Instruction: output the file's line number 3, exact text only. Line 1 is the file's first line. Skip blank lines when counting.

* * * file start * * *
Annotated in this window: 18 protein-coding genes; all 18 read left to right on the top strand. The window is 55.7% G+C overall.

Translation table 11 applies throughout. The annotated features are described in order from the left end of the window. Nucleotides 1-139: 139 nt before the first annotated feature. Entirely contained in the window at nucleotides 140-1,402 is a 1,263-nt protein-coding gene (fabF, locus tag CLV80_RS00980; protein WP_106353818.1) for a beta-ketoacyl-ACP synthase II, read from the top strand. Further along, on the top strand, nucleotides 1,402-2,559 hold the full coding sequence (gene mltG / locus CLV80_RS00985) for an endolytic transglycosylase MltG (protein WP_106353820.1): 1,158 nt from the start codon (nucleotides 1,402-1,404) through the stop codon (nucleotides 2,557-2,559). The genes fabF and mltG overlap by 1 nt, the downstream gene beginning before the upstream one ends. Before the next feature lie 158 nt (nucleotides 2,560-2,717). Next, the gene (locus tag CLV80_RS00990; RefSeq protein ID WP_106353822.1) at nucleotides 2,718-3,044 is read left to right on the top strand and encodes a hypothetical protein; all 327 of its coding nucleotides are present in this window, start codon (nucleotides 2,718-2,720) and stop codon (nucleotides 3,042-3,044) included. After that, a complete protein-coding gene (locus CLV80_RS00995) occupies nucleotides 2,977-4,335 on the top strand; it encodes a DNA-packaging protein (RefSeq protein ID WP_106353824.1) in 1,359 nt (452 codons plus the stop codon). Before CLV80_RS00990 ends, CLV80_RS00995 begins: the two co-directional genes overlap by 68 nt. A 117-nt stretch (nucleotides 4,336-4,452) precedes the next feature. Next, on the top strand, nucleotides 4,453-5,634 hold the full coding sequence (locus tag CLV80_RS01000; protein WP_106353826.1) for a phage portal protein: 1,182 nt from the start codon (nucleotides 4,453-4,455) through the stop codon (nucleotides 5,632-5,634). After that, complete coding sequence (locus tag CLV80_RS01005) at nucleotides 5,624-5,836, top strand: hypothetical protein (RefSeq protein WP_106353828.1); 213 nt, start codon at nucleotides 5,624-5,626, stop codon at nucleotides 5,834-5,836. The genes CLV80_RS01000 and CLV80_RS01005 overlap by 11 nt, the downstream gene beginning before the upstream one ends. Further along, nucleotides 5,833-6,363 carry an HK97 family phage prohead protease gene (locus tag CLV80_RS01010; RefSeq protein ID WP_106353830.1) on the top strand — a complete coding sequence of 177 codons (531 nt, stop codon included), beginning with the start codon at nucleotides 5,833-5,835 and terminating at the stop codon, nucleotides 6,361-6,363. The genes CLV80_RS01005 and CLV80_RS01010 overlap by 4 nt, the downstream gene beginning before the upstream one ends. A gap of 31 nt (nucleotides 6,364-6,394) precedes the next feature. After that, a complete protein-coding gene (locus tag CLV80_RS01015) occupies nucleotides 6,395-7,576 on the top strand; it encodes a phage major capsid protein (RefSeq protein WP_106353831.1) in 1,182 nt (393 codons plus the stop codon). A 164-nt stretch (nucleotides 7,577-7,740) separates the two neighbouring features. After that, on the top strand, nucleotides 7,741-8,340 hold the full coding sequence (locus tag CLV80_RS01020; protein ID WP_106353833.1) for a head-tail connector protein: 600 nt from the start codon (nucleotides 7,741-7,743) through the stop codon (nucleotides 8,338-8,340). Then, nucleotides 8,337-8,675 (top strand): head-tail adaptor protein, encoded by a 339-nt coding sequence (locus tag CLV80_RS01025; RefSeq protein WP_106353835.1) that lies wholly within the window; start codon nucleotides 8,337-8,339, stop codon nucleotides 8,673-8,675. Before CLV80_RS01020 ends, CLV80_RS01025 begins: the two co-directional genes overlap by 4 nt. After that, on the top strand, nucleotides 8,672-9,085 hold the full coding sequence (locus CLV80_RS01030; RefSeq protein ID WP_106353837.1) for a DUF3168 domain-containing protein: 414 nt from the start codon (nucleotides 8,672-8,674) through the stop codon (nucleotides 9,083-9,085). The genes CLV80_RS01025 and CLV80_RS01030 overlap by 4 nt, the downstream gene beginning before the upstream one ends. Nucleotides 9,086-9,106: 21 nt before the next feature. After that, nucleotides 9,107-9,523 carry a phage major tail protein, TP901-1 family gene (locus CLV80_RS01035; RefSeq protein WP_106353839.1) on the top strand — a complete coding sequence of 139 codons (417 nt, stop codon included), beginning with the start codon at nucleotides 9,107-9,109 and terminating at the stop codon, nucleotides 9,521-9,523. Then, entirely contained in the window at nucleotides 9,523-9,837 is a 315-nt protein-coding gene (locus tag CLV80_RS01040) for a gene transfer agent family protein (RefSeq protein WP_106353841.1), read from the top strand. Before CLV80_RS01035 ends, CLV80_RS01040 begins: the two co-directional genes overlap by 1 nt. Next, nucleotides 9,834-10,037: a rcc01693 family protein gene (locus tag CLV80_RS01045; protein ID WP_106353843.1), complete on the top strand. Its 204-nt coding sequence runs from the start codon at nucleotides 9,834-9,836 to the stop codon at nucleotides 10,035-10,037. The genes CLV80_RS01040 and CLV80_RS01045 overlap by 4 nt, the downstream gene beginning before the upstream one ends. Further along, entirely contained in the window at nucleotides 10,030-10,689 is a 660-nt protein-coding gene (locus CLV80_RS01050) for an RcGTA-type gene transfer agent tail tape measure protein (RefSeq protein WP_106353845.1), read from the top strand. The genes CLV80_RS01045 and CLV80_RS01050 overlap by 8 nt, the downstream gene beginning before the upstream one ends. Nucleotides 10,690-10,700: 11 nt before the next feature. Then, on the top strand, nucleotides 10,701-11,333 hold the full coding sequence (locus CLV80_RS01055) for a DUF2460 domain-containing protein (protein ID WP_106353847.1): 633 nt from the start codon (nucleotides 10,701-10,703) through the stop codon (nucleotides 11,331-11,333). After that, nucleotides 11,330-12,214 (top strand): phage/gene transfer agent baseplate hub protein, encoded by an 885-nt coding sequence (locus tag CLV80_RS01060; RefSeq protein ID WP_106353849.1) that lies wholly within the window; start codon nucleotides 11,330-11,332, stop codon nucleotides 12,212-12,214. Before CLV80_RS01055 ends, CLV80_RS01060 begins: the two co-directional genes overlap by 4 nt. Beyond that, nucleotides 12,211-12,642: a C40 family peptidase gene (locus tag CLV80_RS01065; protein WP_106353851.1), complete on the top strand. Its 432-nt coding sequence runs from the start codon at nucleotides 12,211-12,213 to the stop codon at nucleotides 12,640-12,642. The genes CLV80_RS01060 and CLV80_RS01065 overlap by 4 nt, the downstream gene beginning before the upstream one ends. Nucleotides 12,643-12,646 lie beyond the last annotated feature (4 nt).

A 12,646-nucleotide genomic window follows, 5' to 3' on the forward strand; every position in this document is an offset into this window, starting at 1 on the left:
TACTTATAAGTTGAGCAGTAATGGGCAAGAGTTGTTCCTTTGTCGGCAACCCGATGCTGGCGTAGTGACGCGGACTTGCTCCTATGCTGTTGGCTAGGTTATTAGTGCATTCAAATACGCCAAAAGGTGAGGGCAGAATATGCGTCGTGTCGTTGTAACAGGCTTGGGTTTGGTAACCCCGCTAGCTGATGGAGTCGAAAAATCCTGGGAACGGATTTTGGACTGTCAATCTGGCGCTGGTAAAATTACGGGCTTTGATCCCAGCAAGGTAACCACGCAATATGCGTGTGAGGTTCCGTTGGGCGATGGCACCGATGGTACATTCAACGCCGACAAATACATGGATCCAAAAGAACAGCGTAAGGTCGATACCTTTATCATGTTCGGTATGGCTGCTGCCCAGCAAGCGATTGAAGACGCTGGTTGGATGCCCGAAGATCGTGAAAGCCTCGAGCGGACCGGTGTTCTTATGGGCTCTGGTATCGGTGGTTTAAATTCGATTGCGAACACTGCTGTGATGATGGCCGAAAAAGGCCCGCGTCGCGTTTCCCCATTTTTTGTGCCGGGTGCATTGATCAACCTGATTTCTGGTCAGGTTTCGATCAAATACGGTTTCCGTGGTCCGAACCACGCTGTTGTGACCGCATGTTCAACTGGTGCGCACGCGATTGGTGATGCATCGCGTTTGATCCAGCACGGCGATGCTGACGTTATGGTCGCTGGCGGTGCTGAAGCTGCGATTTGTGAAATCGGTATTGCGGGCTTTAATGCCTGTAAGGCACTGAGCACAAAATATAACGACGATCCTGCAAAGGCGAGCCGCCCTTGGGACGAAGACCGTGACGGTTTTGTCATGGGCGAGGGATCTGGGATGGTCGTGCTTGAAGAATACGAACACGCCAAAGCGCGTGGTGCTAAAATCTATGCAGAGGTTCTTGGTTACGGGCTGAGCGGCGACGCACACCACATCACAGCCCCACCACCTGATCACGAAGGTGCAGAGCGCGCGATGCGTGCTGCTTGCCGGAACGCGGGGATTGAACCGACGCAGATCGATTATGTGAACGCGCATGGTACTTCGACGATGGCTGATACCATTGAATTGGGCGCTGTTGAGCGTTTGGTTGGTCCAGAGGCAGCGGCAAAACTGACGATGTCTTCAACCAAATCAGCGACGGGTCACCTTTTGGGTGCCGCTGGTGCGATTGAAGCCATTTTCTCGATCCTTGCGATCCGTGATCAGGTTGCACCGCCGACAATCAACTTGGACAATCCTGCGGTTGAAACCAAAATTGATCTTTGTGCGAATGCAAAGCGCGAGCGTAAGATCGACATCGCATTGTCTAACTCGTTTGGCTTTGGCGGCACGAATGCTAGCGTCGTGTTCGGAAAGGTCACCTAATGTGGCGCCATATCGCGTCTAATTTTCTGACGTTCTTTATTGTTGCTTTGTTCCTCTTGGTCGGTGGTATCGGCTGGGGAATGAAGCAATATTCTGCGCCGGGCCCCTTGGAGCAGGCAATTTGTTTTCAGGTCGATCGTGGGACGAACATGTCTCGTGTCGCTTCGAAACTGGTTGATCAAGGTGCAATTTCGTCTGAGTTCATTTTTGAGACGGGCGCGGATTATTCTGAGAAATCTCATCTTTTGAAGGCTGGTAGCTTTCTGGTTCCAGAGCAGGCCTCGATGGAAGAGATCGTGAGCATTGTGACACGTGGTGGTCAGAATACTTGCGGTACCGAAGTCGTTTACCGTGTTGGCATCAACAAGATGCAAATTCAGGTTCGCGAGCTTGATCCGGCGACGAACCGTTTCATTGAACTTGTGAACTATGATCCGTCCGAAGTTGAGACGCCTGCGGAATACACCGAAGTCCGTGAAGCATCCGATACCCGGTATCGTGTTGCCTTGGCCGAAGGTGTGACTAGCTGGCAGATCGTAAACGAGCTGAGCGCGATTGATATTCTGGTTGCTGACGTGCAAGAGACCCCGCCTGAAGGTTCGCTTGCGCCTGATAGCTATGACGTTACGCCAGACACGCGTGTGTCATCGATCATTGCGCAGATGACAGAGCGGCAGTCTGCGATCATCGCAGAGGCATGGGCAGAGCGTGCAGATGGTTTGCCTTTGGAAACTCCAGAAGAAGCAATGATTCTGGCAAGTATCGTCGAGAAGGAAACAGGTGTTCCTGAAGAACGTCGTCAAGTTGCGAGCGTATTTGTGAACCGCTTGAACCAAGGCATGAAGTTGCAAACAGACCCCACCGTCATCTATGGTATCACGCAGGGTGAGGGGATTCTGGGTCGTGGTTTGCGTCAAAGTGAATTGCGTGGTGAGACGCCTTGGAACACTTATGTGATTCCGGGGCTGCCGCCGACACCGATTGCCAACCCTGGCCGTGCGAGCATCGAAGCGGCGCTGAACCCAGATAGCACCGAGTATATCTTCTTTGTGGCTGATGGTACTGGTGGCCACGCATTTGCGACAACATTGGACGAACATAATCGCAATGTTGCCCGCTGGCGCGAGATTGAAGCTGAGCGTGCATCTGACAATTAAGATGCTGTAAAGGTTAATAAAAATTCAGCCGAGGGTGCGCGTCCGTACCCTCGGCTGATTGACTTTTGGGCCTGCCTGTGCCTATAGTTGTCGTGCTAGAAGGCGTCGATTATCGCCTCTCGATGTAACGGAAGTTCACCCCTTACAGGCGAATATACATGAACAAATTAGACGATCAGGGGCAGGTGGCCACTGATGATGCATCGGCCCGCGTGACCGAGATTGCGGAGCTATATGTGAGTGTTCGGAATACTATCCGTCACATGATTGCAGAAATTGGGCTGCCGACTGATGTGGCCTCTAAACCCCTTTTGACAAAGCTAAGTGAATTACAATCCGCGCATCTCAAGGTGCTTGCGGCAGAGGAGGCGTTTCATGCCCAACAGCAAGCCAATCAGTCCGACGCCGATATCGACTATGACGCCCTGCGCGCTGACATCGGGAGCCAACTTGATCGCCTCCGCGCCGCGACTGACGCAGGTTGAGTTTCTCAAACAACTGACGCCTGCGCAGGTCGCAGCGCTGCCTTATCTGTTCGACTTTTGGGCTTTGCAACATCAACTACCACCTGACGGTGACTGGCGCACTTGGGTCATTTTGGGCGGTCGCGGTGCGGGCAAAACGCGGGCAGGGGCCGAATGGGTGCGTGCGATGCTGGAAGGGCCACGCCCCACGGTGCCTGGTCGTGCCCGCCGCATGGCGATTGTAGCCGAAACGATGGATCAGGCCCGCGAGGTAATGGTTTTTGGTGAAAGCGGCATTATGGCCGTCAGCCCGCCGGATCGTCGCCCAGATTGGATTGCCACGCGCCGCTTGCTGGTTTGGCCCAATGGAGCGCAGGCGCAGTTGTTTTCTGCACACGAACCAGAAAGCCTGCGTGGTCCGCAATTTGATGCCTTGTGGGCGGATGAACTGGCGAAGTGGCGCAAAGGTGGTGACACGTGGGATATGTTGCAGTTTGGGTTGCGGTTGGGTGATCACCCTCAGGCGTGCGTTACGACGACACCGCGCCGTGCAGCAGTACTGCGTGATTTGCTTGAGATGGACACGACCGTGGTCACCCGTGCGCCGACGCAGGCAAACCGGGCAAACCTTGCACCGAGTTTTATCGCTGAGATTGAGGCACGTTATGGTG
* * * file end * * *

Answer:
A 12,646-nucleotide genomic window follows, 5' to 3' on the forward strand; every position in this document is an offset into this window, starting at 1 on the left: